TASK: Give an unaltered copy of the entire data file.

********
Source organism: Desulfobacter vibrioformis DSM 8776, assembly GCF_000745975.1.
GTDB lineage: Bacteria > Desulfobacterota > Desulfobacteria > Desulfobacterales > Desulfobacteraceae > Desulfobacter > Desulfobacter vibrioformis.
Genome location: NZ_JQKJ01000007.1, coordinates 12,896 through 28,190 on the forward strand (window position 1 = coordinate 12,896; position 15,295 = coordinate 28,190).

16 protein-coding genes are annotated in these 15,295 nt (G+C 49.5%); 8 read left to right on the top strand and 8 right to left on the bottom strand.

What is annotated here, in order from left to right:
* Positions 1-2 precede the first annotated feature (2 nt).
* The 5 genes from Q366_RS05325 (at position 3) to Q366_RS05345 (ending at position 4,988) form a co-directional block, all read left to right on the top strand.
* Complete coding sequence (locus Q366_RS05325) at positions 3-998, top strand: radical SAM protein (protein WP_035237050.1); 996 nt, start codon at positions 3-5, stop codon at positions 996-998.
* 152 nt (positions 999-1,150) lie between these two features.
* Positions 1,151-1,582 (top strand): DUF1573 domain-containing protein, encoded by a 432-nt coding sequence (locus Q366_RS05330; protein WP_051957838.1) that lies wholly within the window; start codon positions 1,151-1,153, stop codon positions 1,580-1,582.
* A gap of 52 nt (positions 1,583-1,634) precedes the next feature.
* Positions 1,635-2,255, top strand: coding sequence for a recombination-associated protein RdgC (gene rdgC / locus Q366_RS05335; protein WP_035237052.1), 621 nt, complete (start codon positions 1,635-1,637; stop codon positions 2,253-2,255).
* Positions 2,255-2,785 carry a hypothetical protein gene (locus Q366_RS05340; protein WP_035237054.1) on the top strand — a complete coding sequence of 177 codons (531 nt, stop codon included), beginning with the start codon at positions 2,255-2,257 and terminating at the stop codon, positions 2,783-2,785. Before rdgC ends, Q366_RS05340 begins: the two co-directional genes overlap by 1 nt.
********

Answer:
Source organism: Desulfobacter vibrioformis DSM 8776, assembly GCF_000745975.1.
GTDB lineage: Bacteria > Desulfobacterota > Desulfobacteria > Desulfobacterales > Desulfobacteraceae > Desulfobacter > Desulfobacter vibrioformis.
Genome location: NZ_JQKJ01000007.1, coordinates 12,896 through 28,190 on the forward strand (window position 1 = coordinate 12,896; position 15,295 = coordinate 28,190).

16 protein-coding genes are annotated in these 15,295 nt (G+C 49.5%); 8 read left to right on the top strand and 8 right to left on the bottom strand.

What is annotated here, in order from left to right:
* Positions 1-2 precede the first annotated feature (2 nt).
* The 5 genes from Q366_RS05325 (at position 3) to Q366_RS05345 (ending at position 4,988) form a co-directional block, all read left to right on the top strand.
* Complete coding sequence (locus Q366_RS05325) at positions 3-998, top strand: radical SAM protein (protein WP_035237050.1); 996 nt, start codon at positions 3-5, stop codon at positions 996-998.
* 152 nt (positions 999-1,150) lie between these two features.
* Positions 1,151-1,582 (top strand): DUF1573 domain-containing protein, encoded by a 432-nt coding sequence (locus Q366_RS05330; protein WP_051957838.1) that lies wholly within the window; start codon positions 1,151-1,153, stop codon positions 1,580-1,582.
* A gap of 52 nt (positions 1,583-1,634) precedes the next feature.
* Positions 1,635-2,255, top strand: coding sequence for a recombination-associated protein RdgC (gene rdgC / locus Q366_RS05335; protein WP_035237052.1), 621 nt, complete (start codon positions 1,635-1,637; stop codon positions 2,253-2,255).
* Positions 2,255-2,785 carry a hypothetical protein gene (locus Q366_RS05340; protein WP_035237054.1) on the top strand — a complete coding sequence of 177 codons (531 nt, stop codon included), beginning with the start codon at positions 2,255-2,257 and terminating at the stop codon, positions 2,783-2,785. Before rdgC ends, Q366_RS05340 begins: the two co-directional genes overlap by 1 nt.